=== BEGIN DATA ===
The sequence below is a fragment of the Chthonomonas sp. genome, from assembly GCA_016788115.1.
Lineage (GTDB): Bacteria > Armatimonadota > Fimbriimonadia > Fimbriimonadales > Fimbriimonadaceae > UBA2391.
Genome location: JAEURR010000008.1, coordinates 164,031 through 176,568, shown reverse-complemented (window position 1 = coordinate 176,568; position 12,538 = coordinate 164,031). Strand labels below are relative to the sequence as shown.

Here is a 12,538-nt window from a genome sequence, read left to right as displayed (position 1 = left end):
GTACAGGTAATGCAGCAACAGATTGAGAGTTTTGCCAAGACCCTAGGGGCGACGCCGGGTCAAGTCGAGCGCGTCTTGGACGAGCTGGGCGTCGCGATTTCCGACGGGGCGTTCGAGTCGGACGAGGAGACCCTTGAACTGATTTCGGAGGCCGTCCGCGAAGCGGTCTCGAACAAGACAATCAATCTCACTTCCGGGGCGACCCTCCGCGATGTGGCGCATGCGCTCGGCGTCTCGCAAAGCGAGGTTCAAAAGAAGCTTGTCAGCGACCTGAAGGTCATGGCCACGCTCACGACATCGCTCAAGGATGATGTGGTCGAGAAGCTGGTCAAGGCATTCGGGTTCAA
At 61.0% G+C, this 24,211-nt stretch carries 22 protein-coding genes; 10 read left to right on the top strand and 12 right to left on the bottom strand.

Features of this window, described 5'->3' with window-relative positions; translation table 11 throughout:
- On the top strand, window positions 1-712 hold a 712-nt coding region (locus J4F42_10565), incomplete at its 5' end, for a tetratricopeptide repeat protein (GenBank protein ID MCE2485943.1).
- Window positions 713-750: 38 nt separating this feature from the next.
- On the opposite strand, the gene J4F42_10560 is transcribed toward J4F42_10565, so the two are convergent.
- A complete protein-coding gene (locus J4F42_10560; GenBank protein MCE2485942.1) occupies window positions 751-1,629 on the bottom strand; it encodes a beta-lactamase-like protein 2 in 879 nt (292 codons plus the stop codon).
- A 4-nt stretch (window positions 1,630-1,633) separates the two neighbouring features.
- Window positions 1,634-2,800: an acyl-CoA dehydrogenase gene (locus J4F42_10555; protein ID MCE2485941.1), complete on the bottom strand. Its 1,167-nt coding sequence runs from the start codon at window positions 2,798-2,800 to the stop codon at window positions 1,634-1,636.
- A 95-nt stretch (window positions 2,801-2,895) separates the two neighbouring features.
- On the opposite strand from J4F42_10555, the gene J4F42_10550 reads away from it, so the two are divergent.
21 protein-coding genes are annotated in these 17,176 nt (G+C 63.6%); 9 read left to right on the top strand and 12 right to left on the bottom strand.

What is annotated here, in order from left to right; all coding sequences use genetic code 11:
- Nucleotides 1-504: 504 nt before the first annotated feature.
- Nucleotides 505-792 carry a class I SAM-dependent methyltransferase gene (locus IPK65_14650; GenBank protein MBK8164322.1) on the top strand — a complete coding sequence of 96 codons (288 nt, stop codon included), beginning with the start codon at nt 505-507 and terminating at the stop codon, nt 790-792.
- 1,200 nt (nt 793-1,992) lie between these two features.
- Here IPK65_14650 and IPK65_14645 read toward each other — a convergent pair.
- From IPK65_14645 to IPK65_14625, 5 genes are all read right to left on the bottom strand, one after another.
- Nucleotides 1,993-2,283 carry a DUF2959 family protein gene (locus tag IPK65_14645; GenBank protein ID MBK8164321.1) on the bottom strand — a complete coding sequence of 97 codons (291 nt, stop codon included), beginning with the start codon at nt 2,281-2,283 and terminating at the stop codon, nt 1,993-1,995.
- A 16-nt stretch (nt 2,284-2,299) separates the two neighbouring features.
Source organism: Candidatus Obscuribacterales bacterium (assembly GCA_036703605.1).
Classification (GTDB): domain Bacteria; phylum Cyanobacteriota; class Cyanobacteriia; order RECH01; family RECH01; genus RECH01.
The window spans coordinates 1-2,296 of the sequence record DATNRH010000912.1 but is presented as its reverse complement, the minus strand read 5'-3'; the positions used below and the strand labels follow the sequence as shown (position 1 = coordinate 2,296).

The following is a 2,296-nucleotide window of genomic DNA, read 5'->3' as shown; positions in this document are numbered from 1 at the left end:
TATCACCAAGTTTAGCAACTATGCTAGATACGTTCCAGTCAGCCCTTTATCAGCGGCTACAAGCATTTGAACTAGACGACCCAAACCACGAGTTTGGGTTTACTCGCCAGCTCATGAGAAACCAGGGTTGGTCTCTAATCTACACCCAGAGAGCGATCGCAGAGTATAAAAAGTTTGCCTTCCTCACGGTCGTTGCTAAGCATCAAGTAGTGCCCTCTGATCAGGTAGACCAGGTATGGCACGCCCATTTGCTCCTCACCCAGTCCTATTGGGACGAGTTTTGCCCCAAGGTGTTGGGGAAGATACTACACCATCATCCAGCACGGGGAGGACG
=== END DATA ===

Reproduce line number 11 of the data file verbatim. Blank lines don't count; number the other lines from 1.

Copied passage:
- A complete protein-coding gene (locus J4F42_10560; GenBank protein MCE2485942.1) occupies window positions 751-1,629 on the bottom strand; it encodes a beta-lactamase-like protein 2 in 879 nt (292 codons plus the stop codon).